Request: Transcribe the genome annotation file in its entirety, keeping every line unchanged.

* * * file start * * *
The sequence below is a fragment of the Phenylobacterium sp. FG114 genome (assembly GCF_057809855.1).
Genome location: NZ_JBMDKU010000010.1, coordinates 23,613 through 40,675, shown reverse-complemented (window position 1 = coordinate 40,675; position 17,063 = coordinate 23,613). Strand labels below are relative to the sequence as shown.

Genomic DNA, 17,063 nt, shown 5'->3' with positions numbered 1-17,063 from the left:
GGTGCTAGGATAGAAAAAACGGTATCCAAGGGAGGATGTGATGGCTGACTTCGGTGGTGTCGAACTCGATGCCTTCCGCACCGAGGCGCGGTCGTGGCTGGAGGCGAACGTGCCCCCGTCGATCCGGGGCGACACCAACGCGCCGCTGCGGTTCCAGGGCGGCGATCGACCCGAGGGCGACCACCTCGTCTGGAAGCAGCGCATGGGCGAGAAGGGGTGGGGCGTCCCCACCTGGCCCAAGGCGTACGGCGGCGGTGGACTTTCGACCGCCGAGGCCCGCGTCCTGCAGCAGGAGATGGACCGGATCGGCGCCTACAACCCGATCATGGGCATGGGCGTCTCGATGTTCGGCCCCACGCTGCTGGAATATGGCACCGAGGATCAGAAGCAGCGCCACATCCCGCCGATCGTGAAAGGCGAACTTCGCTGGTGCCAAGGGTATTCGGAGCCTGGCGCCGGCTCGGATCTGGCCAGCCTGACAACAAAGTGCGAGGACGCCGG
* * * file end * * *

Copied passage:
The sequence below is a fragment of the Phenylobacterium sp. FG114 genome (assembly GCF_057809855.1).
Genome location: NZ_JBMDKU010000010.1, coordinates 23,613 through 40,675, shown reverse-complemented (window position 1 = coordinate 40,675; position 17,063 = coordinate 23,613). Strand labels below are relative to the sequence as shown.

Genomic DNA, 17,063 nt, shown 5'->3' with positions numbered 1-17,063 from the left:
GGTGCTAGGATAGAAAAAACGGTATCCAAGGGAGGATGTGATGGCTGACTTCGGTGGTGTCGAACTCGATGCCTTCCGCACCGAGGCGCGGTCGTGGCTGGAGGCGAACGTGCCCCCGTCGATCCGGGGCGACACCAACGCGCCGCTGCGGTTCCAGGGCGGCGATCGACCCGAGGGCGACCACCTCGTCTGGAAGCAGCGCATGGGCGAGAAGGGGTGGGGCGTCCCCACCTGGCCCAAGGCGTACGGCGGCGGTGGACTTTCGACCGCCGAGGCCCGCGTCCTGCAGCAGGAGATGGACCGGATCGGCGCCTACAACCCGATCATGGGCATGGGCGTCTCGATGTTCGGCCCCACGCTGCTGGAATATGGCACCGAGGATCAGAAGCAGCGCCACATCCCGCCGATCGTGAAAGGCGAACTTCGCTGGTGCCAAGGGTATTCGGAGCCTGGCGCCGGCTCGGATCTGGCCAGCCTGACAACAAAGTGCGAGGACGCCGG